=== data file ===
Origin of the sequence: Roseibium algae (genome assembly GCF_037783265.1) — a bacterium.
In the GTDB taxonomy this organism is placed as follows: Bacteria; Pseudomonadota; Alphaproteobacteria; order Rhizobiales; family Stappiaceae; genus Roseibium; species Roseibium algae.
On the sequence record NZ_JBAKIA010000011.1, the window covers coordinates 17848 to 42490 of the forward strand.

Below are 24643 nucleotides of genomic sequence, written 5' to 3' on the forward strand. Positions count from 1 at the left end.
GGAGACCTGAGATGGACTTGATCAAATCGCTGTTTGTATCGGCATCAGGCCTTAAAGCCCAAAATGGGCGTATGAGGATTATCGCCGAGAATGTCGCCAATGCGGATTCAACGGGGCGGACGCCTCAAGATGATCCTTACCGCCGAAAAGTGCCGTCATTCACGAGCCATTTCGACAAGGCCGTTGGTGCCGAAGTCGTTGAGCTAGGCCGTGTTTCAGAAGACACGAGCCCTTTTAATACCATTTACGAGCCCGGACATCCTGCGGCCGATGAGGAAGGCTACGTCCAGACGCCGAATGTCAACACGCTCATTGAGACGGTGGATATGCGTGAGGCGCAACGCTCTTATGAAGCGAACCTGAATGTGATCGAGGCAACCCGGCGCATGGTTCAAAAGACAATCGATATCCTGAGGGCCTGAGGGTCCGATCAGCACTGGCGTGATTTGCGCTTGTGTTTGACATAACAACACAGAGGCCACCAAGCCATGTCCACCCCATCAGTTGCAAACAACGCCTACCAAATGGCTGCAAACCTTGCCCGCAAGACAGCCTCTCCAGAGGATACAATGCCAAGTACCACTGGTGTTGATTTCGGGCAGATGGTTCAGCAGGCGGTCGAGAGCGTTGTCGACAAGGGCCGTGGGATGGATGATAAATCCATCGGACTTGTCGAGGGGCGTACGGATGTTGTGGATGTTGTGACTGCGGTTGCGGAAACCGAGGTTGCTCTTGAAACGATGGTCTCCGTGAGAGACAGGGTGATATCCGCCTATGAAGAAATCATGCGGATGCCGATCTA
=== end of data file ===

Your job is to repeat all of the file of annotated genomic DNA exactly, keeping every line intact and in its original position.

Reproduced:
Origin of the sequence: Roseibium algae (genome assembly GCF_037783265.1) — a bacterium.
In the GTDB taxonomy this organism is placed as follows: Bacteria; Pseudomonadota; Alphaproteobacteria; order Rhizobiales; family Stappiaceae; genus Roseibium; species Roseibium algae.
On the sequence record NZ_JBAKIA010000011.1, the window covers coordinates 17848 to 42490 of the forward strand.

Below are 24643 nucleotides of genomic sequence, written 5' to 3' on the forward strand. Positions count from 1 at the left end.
GGAGACCTGAGATGGACTTGATCAAATCGCTGTTTGTATCGGCATCAGGCCTTAAAGCCCAAAATGGGCGTATGAGGATTATCGCCGAGAATGTCGCCAATGCGGATTCAACGGGGCGGACGCCTCAAGATGATCCTTACCGCCGAAAAGTGCCGTCATTCACGAGCCATTTCGACAAGGCCGTTGGTGCCGAAGTCGTTGAGCTAGGCCGTGTTTCAGAAGACACGAGCCCTTTTAATACCATTTACGAGCCCGGACATCCTGCGGCCGATGAGGAAGGCTACGTCCAGACGCCGAATGTCAACACGCTCATTGAGACGGTGGATATGCGTGAGGCGCAACGCTCTTATGAAGCGAACCTGAATGTGATCGAGGCAACCCGGCGCATGGTTCAAAAGACAATCGATATCCTGAGGGCCTGAGGGTCCGATCAGCACTGGCGTGATTTGCGCTTGTGTTTGACATAACAACACAGAGGCCACCAAGCCATGTCCACCCCATCAGTTGCAAACAACGCCTACCAAATGGCTGCAAACCTTGCCCGCAAGACAGCCTCTCCAGAGGATACAATGCCAAGTACCACTGGTGTTGATTTCGGGCAGATGGTTCAGCAGGCGGTCGAGAGCGTTGTCGACAAGGGCCGTGGGATGGATGATAAATCCATCGGACTTGTCGAGGGGCGTACGGATGTTGTGGATGTTGTGACTGCGGTTGCGGAAACCGAGGTTGCTCTTGAAACGATGGTCTCCGTGAGAGACAGGGTGATATCCGCCTATGAAGAAATCATGCGGATGCCGATCTA